by Eva Moseley
Photo used by permission of Connecticut Casket Company. Somewhat more ornate than the one Eva remembers.
My mother died in San Francisco in 1971. My brother and I had no idea what to do next; Mother never let us go to funerals or visit sick friends in the hospital. So we went across the street from the Jewish hospital to a Jewish funeral home and were shown the usual array of coffins. Even then, I hated the ornate, heavy ones -- but in a dark corner (as I remember it) was a plain pine box, with a wood six-pointed Star of David on the lid and a tiny cushion for the head. “I want that,” I said, but the undertaker said, “It’s only for the Orthodox.” We were Jewish but quite secular, so we bought a more expensive box, even though she was to be cremated. Of course, the undertaker was being dishonest: the Orthodox are required to use that sort of coffin, but that doesn’t mean nobody else can have one.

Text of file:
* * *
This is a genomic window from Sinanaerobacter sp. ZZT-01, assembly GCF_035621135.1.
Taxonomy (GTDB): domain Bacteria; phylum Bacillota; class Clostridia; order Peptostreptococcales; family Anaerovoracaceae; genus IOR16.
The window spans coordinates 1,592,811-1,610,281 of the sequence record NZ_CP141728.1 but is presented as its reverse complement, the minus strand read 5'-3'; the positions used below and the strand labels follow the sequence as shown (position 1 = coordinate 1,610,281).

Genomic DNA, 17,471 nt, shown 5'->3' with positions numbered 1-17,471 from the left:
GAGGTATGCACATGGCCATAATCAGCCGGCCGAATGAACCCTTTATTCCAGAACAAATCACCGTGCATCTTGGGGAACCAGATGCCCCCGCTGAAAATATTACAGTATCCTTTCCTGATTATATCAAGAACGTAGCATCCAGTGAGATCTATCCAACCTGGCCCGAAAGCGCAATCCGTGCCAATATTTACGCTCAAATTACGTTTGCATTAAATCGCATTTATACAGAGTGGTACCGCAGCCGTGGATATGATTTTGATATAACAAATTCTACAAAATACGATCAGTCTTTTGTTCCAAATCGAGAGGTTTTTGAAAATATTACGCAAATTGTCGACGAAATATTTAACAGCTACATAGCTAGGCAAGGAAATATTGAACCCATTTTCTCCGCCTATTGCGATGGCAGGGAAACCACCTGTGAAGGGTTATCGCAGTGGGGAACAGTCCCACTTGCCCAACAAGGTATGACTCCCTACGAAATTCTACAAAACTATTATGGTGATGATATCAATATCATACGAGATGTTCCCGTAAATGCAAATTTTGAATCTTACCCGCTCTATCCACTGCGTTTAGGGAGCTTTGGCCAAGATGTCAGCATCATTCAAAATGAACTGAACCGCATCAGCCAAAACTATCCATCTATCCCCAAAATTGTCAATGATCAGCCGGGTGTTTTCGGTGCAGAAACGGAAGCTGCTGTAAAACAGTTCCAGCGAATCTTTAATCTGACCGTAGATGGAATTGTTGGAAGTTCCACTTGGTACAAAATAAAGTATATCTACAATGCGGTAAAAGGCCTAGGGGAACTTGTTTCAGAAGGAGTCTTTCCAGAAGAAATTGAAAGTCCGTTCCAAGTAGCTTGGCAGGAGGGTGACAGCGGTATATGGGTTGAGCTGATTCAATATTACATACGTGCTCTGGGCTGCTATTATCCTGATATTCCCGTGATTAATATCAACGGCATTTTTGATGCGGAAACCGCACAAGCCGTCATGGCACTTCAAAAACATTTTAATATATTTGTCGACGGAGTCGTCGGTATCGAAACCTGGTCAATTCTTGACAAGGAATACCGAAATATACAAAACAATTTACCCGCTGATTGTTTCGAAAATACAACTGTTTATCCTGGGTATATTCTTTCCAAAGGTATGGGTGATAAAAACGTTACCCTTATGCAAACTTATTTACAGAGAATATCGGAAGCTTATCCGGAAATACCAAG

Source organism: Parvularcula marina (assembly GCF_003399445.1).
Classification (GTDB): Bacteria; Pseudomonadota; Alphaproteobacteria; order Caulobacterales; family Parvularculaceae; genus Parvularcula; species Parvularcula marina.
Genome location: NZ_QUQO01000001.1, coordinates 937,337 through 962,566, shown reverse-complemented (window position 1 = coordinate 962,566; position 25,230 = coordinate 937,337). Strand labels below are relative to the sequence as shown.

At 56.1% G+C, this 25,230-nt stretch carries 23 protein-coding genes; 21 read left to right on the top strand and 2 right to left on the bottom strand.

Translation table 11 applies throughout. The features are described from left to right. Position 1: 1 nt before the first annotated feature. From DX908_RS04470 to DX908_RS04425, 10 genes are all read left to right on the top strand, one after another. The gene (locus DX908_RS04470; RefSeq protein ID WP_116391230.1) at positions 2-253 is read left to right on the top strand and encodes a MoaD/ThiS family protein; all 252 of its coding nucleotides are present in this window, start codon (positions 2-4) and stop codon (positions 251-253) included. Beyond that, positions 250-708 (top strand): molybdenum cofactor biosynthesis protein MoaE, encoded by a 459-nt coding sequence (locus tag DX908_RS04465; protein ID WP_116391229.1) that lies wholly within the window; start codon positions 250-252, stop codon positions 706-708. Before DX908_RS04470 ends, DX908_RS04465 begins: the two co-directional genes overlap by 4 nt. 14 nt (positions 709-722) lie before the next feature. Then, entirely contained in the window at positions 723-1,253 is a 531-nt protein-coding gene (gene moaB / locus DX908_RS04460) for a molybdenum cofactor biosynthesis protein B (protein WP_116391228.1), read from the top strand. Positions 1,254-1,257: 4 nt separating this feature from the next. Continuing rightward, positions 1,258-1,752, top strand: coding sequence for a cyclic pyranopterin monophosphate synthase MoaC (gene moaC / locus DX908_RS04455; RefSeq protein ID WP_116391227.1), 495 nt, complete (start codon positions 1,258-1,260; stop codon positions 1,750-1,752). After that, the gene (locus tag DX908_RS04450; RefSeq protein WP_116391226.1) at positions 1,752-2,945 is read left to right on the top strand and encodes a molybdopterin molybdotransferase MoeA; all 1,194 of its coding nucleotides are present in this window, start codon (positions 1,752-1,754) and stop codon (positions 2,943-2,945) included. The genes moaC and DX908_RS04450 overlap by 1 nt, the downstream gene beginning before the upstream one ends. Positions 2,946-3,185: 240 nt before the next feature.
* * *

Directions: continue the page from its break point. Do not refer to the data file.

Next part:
That plain wooden box started me thinking about what I want for myself. About a decade later I joined what was then the Memorial Society (now Funeral Consumers Alliance -- FCA) and a dozen years ago I found others in the FCA of Eastern Mass who were also interested in simple, natural burial. Now some of us are Green Burial Massachusetts teamed up with land trusts to find the right parcels of land for green cemeteries, and able to accept tax-deductible donations to help in our search.
Posted: to Green Burial Stories on Mon, Mar 18, 2019
Updated: Mon, Jun 22, 2020